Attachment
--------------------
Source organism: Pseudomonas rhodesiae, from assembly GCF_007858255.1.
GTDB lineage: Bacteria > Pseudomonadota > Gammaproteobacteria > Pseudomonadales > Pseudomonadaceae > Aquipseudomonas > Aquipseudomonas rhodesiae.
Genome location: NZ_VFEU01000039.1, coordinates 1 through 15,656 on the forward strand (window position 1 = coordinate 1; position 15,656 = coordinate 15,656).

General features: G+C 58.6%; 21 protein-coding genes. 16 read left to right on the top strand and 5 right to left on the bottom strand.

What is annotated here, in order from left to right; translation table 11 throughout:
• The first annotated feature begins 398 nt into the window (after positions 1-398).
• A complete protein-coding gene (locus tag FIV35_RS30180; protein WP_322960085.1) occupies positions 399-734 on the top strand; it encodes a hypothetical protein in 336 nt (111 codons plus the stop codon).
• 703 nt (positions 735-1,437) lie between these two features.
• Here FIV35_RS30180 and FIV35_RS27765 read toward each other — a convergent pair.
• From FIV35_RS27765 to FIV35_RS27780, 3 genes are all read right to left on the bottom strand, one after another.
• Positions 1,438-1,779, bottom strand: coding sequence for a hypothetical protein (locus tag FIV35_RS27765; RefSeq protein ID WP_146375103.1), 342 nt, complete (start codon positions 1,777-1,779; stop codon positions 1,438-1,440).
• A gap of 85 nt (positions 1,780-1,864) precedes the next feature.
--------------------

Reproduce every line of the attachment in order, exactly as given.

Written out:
Source organism: Pseudomonas rhodesiae, from assembly GCF_007858255.1.
GTDB lineage: Bacteria > Pseudomonadota > Gammaproteobacteria > Pseudomonadales > Pseudomonadaceae > Aquipseudomonas > Aquipseudomonas rhodesiae.
Genome location: NZ_VFEU01000039.1, coordinates 1 through 15,656 on the forward strand (window position 1 = coordinate 1; position 15,656 = coordinate 15,656).

General features: G+C 58.6%; 21 protein-coding genes. 16 read left to right on the top strand and 5 right to left on the bottom strand.

What is annotated here, in order from left to right; translation table 11 throughout:
• The first annotated feature begins 398 nt into the window (after positions 1-398).
• A complete protein-coding gene (locus tag FIV35_RS30180; protein WP_322960085.1) occupies positions 399-734 on the top strand; it encodes a hypothetical protein in 336 nt (111 codons plus the stop codon).
• 703 nt (positions 735-1,437) lie between these two features.
• Here FIV35_RS30180 and FIV35_RS27765 read toward each other — a convergent pair.
• From FIV35_RS27765 to FIV35_RS27780, 3 genes are all read right to left on the bottom strand, one after another.
• Positions 1,438-1,779, bottom strand: coding sequence for a hypothetical protein (locus tag FIV35_RS27765; RefSeq protein ID WP_146375103.1), 342 nt, complete (start codon positions 1,777-1,779; stop codon positions 1,438-1,440).
• A gap of 85 nt (positions 1,780-1,864) precedes the next feature.